Sound&Vision Magazine evaluated three midline Receivers- JVC RX-8040 ($450), Sony STR-DE897 ($400) and Yamaha RX-V750 ($650) back in Sep 2004, and here are the results.

Out of three, they choose Yamaha as the best, They really liked Yamaha's YPAO automatic acoustic customization and setup, and gave a high mark for it. For testing, they deliberately wired the right surround channel out of phase and ran the YPAO setup routine again. Yamaha automatic acoustic setup caught the mistake, and gave them a warning. Pretty cool!

Here are a brief description of each receiver (full link at the bottom):

JVC RX-8040: Defeatable Compression Compensative Converter, converts all incoming digital audio signals to a 196-kHz/24-bit format.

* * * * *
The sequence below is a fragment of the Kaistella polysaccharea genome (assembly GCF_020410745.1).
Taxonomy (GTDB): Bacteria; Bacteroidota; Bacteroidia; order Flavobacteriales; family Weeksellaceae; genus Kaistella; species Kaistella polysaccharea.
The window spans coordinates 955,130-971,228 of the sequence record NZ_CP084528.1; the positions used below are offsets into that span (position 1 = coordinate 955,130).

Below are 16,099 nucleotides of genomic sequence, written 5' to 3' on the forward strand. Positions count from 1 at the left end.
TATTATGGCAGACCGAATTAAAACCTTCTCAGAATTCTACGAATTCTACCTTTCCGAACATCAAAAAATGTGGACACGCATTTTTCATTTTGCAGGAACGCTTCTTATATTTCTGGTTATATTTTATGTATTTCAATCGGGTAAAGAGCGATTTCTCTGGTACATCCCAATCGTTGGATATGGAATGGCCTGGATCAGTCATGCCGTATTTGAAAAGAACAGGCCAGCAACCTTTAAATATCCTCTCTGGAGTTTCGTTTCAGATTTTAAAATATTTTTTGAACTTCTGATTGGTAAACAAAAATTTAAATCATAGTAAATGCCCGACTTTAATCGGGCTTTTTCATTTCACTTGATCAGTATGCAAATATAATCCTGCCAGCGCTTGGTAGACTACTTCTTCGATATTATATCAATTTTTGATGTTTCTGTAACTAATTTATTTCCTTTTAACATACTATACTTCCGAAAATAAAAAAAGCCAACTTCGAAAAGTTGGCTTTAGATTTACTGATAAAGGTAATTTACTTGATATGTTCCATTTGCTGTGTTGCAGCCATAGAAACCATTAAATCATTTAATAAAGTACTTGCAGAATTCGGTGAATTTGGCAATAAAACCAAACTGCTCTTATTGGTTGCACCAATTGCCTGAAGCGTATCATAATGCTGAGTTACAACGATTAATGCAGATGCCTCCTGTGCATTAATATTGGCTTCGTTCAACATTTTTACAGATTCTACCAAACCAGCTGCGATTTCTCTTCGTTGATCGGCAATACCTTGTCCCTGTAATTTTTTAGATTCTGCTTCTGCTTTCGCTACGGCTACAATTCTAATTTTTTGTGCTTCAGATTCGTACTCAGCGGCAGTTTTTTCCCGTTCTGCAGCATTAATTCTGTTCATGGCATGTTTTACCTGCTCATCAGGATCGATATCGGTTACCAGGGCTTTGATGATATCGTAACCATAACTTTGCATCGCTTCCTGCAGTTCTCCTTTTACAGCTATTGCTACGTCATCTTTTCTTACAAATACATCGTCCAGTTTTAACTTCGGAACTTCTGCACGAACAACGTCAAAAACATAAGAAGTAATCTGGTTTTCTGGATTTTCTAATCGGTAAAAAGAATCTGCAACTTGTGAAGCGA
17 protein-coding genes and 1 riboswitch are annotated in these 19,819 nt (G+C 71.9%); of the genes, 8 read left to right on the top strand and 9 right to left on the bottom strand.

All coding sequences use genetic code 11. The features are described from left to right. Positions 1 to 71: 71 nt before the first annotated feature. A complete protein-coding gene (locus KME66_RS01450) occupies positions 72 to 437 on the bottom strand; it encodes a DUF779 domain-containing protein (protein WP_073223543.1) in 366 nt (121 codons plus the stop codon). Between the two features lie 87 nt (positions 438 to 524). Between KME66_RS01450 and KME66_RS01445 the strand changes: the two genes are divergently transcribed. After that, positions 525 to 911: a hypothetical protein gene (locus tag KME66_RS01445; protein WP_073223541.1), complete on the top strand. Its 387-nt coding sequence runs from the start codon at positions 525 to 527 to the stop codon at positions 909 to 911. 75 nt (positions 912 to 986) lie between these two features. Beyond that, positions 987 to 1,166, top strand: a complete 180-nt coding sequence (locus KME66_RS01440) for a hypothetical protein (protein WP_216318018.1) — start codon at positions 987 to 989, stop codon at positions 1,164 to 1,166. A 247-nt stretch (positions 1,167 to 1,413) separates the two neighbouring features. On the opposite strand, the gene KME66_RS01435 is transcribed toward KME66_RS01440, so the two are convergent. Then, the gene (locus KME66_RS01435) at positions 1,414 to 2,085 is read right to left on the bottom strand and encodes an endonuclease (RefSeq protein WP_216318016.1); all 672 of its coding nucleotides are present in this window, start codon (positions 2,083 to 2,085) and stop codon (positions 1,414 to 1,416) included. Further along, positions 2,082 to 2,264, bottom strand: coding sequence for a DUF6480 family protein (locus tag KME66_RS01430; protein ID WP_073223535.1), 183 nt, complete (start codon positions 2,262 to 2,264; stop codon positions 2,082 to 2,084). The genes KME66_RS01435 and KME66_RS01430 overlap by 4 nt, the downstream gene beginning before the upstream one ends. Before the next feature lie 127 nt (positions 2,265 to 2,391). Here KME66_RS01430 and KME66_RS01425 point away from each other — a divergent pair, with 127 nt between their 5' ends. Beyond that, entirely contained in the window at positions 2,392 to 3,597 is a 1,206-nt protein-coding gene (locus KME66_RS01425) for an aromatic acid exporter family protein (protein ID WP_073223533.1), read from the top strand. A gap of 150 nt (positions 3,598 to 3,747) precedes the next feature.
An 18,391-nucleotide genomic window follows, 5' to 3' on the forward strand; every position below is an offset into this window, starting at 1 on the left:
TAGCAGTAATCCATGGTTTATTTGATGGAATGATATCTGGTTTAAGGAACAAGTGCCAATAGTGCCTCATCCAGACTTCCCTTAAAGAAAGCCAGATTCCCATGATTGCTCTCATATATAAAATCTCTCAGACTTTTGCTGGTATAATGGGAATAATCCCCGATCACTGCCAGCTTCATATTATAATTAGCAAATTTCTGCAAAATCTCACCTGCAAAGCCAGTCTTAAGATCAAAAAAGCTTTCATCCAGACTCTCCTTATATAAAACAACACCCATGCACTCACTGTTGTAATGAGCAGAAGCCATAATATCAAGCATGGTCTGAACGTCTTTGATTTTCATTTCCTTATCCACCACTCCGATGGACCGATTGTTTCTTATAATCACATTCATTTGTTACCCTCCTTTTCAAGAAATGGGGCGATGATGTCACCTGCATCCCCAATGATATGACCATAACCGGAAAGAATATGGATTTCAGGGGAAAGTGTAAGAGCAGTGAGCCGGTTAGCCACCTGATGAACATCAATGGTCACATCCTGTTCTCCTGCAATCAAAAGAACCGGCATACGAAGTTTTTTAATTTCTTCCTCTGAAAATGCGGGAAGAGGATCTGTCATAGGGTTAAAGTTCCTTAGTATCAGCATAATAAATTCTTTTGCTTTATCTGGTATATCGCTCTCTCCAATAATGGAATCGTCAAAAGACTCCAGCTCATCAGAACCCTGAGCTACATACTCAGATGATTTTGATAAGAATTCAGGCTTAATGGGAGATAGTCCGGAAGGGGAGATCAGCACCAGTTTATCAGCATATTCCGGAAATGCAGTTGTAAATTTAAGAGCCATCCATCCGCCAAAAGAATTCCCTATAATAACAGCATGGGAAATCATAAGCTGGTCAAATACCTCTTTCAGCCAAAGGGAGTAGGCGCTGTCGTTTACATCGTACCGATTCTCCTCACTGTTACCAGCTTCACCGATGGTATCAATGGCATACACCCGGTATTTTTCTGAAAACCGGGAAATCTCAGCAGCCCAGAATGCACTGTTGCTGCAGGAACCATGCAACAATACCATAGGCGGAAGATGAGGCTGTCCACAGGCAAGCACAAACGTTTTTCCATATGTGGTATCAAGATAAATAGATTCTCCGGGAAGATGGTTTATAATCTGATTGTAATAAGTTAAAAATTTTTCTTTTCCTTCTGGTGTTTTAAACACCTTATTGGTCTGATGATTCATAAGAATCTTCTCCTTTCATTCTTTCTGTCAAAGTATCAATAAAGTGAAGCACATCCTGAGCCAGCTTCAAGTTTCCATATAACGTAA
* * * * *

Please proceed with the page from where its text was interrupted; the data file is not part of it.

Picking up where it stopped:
Five-band graphic equalizer, which boosts or cuts only the front left/right channels. Excellent DPL IIx 7.1-channel playback of two channel stereo sources.
No onscreen display or setup menus and only one coaxial digital audio input. Sound slightly metallic at extreme volumes. Almost all of DSP modes added some artificial reverberation in all channels.

Sony STR-DE897:The receiver sports two multichannel analog audio inputs, one with eight channels and one with six. Sony also includes DTS Neo:6, which provides 6.1-channel playback.
No onscreen display or setup menus. Unlike the JVC and Yamaha receivers, Sony’s STR-DE897 provides only Dolby Pro Logic II, not the newer DPL IIx, for enhancing stereo or matrix-encoded four-channel surround sources.

Yamaha RX-V750:Least expensive auto-calibrating A/V receiver, YPAO can automatically select speaker “sizes,” levels, distances, and all those other potentially confusing setup parameters that, when set properly, enable your system to sound its best.

Excellent DSP modes for movies and music. Onscreen display and menus via component-video output as well as the composite- and S-video output jacks. All video signals upconverted to component-video format. Power was plentiful in all of movie-sound torture tests.